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Wednesday, July 21, 2021

Antekounmpo Dominates as Bucks Capture Their First NBA Title Since 1971

Giannis Antetokounmpo refused to let his Milwaukee Bucks lose, imposing his skill and will at both ends of the court en route to scoring a game-high 50 points, grabbing a game-high 14 rebounds, and blocking a game-high five shots as the Bucks defeated the Phoenix Suns 105-98 to capture the franchise's second NBA championship. Antetokounmpo shot 16-25 from the field and 17-19 from the free throw line in one of the most complete and dominant Finals performances ever. Antetokounmpo is just the seventh player to score at least 50 points in an NBA Finals game, joining Elgin Baylor (61), Rick Barry (55), Michael Jordan (55), Jerry West (53), LeBron James (51), and Bob Pettit (50). Anteokoumpo tied Pettit for the most points scored in a Finals-clinching victory, and he became just the sixth player to have at least three 40 point games in one NBA Finals. Antetokounmpo is the first player to have at least 50 points, at least 10 rebounds, and at least five blocked shots in a playoff game since the NBA made the blocked shot an official statistic in 1973-74

Antetokounmpo was an easy choice for Finals MVP, joining Michael Jordan and Hakeem Olajuwon on the short list of players who have won a regular season MVP, a Finals MVP and a Defensive Player of the Year award (the Finals MVP was first awarded in 1969, and the Defensive Player of the Year award was first bestowed in 1983). There was some foolish talk before this game about whether Antetokounmpo or Khris Middleton should receive the Finals MVP if the Bucks clinched the title in game six--but anyone who watches basketball with understanding realized, even before Antetokounmpo's historic game six performance, that Antetokounmpo is by far the best player on either team. Middleton is an outstanding--and often underrated--player, but he does not have the same impact in any area of the game that Antetokounmpo does. Antetokounmpo averaged 35.2 ppg, 13.2 rpg, and 5.0 apg in the Finals while shooting .618 from the field, the first player in Finals history to post all of those numbers in the same series. His 35.2 ppg is the third highest scoring average posted by a player in his NBA Finals debut; Rick Barry and Allen Iverson scored more in their Finals' debuts, but both played for the losing team.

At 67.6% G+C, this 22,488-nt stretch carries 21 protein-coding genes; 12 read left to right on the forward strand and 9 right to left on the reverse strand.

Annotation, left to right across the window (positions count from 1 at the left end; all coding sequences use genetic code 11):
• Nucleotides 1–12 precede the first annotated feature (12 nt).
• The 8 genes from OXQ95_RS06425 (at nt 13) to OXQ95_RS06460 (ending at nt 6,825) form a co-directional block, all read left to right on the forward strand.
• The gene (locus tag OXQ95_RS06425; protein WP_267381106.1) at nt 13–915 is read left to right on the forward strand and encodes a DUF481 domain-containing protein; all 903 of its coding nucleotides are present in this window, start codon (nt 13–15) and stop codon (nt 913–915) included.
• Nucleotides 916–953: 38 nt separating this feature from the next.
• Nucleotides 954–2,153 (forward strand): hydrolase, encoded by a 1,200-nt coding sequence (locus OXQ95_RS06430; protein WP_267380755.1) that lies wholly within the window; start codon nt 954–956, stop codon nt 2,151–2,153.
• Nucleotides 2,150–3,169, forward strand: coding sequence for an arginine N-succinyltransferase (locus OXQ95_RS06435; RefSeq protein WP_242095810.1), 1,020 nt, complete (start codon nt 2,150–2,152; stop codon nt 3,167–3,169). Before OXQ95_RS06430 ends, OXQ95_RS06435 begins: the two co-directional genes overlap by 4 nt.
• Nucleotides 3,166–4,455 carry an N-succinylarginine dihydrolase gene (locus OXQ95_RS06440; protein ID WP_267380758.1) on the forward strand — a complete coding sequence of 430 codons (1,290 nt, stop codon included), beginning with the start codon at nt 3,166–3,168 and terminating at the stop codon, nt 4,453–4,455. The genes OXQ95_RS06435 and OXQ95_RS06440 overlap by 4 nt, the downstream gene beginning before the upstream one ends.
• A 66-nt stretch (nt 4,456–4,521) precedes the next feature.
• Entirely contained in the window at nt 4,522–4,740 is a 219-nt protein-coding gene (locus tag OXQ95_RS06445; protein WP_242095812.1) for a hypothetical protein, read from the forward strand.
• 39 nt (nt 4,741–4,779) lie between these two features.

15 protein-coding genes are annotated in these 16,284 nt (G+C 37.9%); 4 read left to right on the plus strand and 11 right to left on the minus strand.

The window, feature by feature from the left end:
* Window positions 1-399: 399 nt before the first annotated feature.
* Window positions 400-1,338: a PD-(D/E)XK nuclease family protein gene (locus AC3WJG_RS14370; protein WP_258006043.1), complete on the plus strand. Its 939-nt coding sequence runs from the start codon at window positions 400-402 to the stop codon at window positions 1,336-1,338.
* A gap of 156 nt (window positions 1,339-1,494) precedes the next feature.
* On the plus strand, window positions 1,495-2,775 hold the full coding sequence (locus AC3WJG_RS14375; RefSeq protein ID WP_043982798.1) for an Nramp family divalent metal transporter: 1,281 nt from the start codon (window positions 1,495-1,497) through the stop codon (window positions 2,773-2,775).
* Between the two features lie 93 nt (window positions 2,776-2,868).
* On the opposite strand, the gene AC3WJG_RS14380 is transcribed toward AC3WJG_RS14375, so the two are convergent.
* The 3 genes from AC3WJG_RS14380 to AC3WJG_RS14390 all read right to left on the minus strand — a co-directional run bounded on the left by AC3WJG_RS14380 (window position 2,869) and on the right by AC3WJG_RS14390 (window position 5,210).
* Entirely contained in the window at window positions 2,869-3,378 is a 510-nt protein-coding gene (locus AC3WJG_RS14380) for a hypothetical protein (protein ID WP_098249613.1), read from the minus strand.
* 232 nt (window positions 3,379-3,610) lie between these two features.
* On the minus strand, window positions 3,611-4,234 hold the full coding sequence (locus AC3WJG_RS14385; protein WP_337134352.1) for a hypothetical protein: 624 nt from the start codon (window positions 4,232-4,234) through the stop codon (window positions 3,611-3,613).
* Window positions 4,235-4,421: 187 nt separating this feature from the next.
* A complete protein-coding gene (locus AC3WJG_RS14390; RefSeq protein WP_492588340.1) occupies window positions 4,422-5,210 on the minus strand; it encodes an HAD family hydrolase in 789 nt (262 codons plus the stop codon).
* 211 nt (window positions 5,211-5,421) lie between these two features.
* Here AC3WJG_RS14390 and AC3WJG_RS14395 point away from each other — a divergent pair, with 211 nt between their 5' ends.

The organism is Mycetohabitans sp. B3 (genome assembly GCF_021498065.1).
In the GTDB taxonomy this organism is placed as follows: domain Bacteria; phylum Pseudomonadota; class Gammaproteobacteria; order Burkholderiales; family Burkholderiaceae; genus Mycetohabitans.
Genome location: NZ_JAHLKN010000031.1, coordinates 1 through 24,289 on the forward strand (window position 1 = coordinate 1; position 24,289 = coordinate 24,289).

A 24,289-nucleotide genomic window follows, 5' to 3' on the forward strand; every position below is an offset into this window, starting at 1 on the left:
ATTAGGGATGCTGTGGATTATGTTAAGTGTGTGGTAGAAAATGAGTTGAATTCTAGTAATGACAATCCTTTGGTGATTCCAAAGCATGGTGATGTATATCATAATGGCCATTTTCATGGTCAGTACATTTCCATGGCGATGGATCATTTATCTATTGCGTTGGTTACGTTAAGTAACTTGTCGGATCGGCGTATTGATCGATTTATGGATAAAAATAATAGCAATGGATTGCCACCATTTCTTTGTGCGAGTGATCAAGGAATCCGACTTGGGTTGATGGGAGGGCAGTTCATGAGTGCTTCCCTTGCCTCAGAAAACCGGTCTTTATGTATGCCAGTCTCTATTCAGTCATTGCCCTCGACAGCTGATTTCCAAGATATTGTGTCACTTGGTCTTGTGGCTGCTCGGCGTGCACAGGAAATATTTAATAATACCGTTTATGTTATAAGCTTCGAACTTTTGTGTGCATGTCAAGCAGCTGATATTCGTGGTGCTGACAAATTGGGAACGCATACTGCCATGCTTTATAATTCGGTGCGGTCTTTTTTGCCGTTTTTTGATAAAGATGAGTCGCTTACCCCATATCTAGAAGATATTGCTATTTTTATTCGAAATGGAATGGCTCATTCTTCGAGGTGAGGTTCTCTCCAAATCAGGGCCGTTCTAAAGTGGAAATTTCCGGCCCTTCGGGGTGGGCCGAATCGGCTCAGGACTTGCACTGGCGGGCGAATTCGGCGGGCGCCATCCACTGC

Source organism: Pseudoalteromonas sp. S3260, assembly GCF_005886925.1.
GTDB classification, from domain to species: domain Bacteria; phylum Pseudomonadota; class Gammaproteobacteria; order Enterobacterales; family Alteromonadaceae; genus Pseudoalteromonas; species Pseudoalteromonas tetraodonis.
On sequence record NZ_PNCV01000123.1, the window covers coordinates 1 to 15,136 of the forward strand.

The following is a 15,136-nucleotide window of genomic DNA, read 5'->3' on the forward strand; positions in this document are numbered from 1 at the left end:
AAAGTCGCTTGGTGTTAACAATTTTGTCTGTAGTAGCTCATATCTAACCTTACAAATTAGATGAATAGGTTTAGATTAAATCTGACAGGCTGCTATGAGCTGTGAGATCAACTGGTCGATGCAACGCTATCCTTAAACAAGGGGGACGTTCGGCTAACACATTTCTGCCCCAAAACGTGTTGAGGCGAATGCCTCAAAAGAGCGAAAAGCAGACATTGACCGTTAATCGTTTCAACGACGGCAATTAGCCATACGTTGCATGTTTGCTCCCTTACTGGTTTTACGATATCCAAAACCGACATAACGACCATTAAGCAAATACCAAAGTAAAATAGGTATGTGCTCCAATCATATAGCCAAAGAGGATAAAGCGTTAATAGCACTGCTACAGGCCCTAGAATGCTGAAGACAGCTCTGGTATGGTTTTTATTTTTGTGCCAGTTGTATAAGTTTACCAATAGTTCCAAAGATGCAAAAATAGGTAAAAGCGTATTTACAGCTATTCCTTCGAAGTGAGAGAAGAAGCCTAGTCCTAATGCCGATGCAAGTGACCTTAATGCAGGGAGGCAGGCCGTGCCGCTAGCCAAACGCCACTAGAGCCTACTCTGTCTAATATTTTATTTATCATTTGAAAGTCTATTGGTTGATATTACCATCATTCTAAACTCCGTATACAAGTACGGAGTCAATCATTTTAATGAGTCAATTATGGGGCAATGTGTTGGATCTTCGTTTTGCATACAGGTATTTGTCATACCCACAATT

Middleton capped off a nice series with a solid performance, posting 17 points, five rebounds, and five assists while shooting 6-13 from the field. Jrue Holiday again struggled with his shot (4-19 field goal shooting), but he played great defense and he finished with 12 points, a game-high 11 assists, and nine rebounds (more than anyone except for Antetokounmpo and Phoenix forward Jae Crowder, who had 13). Bobby Portis came up big with 16 points on 6-10 field goal shooting in 23 minutes off of the bench. 

Chris Paul led the Suns with 26 points on 11-19 field goal shooting and he tied Devin Booker for team-high honors with five assists. Booker scored 19 points but shot just 8-22 from the field. Crowder scored 15 points on 4-11 field goal shooting, while Deandre Ayton had just 12 points on 4-12 field goal shooting, plus six rebounds. A major key for the Bucks was to limit Ayton's effectiveness in the paint without having to tilt their defense in a way that opened up opportunities for Booker and Paul. Ayton posted field goal percentages of .796, .610, and .693 in the first three rounds of the playoffs, but the Bucks held him to .531--a very good number, but obviously a big decline from the three series that the Suns won.